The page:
Former AYS concertmaster and violinist Nigel Armstrong performed as soloist for Saint-Saëns' Introduction et rondo capriccioso, Op. 28. Armstrong, a 2011 Tchaikovsky Competition finalist, was ferocious in his attack, but not without flourishes of delight. His fiery interpretation played at the extreme edge, threatening to ignite the strings. He transported the audience as well with his encore, Bach's gavotte en rondeau, Partita No. 3 in E major.
Assistant Conductor Radu Paponiu conducted Debussy's The Afternoon of a Faun with evident and high personal depth. Music Director Alexander Treger's handling of Strauss' An Alpine Symphony Op. 64 was masterful. The hall quaked whenever the 125-member orchestra was in full play. Musicians were in top form, earning several standing ovations. The Alpine Symphony's 22 titled sections were vivid, delivered with both powerful and subtle shadings.
The concert, billed as The Alumni Project, concluded AYS's 49th season. Orchestra members –– aged 15 to 27 –– often graduate the intense training and performance schedule to secure illustrious careers. Alumni hold principal positions with with the world's premier orchestras, including the Los Angeles Philharmonic, New York Philharmonic, San Francisco Symphony and others.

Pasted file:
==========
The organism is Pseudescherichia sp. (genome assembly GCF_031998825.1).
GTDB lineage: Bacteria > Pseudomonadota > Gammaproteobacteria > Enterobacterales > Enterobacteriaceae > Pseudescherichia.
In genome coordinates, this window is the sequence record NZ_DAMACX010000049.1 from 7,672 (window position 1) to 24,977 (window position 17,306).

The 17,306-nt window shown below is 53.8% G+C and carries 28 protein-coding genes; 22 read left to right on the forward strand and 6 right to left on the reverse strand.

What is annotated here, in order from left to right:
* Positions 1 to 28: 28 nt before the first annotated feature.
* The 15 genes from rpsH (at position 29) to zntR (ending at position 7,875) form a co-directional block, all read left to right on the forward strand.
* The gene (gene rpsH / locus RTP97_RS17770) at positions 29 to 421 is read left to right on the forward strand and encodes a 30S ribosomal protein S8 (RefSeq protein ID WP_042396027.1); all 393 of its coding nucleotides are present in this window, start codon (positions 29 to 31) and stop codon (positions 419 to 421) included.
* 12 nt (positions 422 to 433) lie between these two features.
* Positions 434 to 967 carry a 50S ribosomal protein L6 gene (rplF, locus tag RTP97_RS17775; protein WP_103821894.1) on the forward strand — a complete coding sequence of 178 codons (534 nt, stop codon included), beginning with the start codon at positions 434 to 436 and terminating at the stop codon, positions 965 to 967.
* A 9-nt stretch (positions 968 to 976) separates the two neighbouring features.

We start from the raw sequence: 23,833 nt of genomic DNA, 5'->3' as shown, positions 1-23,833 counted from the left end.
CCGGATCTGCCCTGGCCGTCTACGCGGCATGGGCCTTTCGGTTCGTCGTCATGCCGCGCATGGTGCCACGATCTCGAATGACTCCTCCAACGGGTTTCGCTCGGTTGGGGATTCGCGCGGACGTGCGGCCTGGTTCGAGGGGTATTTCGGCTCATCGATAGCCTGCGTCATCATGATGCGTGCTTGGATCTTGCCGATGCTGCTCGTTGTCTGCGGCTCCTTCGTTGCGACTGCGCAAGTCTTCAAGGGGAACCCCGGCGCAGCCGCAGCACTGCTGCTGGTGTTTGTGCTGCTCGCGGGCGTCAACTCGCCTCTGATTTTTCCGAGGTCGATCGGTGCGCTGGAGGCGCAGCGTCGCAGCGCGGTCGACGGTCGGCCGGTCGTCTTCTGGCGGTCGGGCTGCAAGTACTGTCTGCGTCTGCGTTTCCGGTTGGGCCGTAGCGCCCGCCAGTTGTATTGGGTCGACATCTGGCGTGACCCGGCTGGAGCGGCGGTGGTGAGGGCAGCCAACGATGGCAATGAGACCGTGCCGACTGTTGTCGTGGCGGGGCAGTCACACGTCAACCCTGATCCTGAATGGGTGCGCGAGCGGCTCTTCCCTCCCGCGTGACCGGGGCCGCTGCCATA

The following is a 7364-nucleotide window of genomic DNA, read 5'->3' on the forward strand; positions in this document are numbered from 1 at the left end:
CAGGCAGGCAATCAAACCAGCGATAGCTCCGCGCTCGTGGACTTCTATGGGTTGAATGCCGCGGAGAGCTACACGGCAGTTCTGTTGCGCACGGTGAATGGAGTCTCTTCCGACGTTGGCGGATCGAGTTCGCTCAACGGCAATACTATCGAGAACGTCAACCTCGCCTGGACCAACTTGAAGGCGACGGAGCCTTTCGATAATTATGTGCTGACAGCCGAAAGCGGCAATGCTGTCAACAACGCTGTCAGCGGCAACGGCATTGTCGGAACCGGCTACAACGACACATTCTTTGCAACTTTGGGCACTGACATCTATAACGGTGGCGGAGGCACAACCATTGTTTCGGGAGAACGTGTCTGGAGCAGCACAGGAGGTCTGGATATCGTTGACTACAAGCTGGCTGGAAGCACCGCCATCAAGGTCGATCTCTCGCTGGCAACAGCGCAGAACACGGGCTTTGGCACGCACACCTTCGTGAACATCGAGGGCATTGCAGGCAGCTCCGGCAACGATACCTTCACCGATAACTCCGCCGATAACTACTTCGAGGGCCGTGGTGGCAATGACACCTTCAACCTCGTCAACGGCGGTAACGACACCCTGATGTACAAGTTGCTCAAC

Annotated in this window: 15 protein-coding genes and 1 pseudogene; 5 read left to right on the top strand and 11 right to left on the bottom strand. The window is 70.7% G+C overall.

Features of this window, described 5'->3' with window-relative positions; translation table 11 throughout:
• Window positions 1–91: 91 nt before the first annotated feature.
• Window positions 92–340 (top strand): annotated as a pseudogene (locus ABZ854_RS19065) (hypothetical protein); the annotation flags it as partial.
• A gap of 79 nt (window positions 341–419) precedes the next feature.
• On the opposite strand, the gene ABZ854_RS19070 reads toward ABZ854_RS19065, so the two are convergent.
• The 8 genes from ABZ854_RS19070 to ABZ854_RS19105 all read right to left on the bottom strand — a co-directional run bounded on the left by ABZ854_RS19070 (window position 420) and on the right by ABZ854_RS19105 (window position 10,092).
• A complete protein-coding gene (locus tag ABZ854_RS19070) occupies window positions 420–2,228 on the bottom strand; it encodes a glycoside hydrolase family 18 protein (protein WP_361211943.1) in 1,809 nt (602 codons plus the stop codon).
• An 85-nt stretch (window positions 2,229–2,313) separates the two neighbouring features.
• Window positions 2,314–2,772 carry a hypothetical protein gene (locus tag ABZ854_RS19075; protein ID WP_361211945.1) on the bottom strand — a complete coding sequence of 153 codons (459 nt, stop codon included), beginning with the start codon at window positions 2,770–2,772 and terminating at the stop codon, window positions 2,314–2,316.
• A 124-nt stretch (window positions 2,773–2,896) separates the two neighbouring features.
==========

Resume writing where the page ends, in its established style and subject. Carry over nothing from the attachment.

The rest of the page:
KUSC music commentator and critic Jim Svejda's has called AYS "the finest youth symphony on earth." Founding Music Director Mehli Mehta's believed that "it takes a lifetime to learn symphonic literature." The course Mehta laid out encompasses mastering "all the symphonies of Beethoven, Brahms, Tchaikovsky and Dvorak, plus the last six symphonies of Mozart, five of Mahler, two of Bruckner and all the Strauss tone poems."
AYS concerts are free, attracting one quarter million people to Royce Hall since the series began nearly 50 years ago. AYS also provides crucial music outreach to the community. Donations comprise a portion of the AYS budget, and there are numerous ways to show generosity, ensuring optimal training for dedicated young musicians.